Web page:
AWS Big Data Blog

New Relic drinks straight from the Firehose: Consuming Amazon Kinesis data

February 9, 2024: Amazon Kinesis Data Firehose has been renamed to Amazon Data Firehose. Read the AWS What’s New post to learn more.

New Relic can now ingest data directly from Amazon Kinesis Data Firehose, expanding the insights New Relic can give you into your cloud stacks so you can deliver more perfect software. Kinesis Data Firehose is a fully managed service for delivering real-time streaming data to AWS services like Amazon Simple Storage Service (Amazon S3), Amazon Redshift, and a wide array of external destinations.

As software teams have been forced to adopt disconnected monitoring tools for their infrastructure, applications, logs, and digital experience, it has created data silos that result in blind spots. Blind spots increase the amount of work to switch between tools to uncover answers, and make it harder to diagnose issues. New Relic One provides a connected real-time view of all your data in one place. New Relic’s open platform is designed to ensure easy ingestion and analysis regardless of source.

With the release of Kinesis Data Firehose HTTP endpoint delivery, you can easily configure data streams to automatically ingest and forward data to New Relic. You can also configure Kinesis Data Firehose to transform your data before delivering it. You don’t need to write applications, manage resources, or create AWS Lambda functions, which makes it easier to manage and estimate costs for your data based on data volume.

In this post, we demonstrate how to stream Amazon CloudWatch Logs data to New Relic using a Firehose delivery stream. We show you how to create and configure a delivery stream to ingest and forward data to New Relic and configure CloudWatch Logs to write to Kinesis Data Firehose.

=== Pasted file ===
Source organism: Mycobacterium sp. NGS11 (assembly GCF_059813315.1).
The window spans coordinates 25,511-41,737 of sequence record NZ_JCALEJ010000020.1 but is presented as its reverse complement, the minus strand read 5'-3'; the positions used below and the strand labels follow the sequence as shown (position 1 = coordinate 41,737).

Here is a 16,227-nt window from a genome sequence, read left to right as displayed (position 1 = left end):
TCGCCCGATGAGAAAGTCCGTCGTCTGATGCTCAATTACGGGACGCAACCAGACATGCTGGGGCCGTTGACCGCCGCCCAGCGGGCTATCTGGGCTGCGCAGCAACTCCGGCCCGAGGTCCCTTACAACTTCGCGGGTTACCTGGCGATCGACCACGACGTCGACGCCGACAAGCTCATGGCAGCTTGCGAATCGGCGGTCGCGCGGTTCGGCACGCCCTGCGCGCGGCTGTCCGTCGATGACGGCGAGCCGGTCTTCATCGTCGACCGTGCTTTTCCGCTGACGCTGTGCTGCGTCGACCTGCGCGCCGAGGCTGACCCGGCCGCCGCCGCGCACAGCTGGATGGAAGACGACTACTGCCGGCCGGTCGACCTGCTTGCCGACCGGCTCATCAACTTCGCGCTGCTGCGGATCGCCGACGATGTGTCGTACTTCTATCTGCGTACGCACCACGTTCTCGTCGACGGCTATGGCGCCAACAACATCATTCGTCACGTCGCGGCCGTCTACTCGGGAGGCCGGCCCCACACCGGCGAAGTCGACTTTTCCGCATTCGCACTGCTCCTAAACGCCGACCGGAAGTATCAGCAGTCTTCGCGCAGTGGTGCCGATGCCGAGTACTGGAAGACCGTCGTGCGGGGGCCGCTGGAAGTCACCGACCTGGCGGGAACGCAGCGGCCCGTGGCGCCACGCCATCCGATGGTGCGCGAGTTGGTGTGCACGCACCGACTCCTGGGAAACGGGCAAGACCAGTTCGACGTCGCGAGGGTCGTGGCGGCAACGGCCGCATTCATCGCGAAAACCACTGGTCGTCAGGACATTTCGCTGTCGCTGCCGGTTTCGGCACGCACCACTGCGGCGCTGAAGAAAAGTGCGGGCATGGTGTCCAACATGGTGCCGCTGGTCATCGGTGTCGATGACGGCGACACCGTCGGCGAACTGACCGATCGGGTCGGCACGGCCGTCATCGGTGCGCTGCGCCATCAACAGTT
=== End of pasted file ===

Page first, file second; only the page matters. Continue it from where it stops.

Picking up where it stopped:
Before continuing, you need a New Relic account and an Insights Insert API Key. You also need to install and configure the AWS Command Line Interface (AWS CLI) to make the policy and role changes covered by the post. For instructions, see Installing the AWS CLI.

You also need to make sure that your delivery stream has sufficient service-limit quotas to forward all your data. Kinesis Data Firehose has default quotas in place that range depending on the Region. You can create a case with AWS to request a quota increase.

Creating a delivery stream

To begin, you need to create a delivery stream to ingest logs from CloudWatch Logs. Complete the following steps:

  1. Sign in to the AWS Management Console and navigate to Kinesis.
  2. Under Data Firehose, choose Create delivery stream.
  3. Enter a name for the delivery stream.
  4. For Source, select Direct PUT or other sources.
  5. Choose Next until you’re prompted to Select a destination and choose 3rd party partner.
  6. From the drop-down menu, choose New Relic.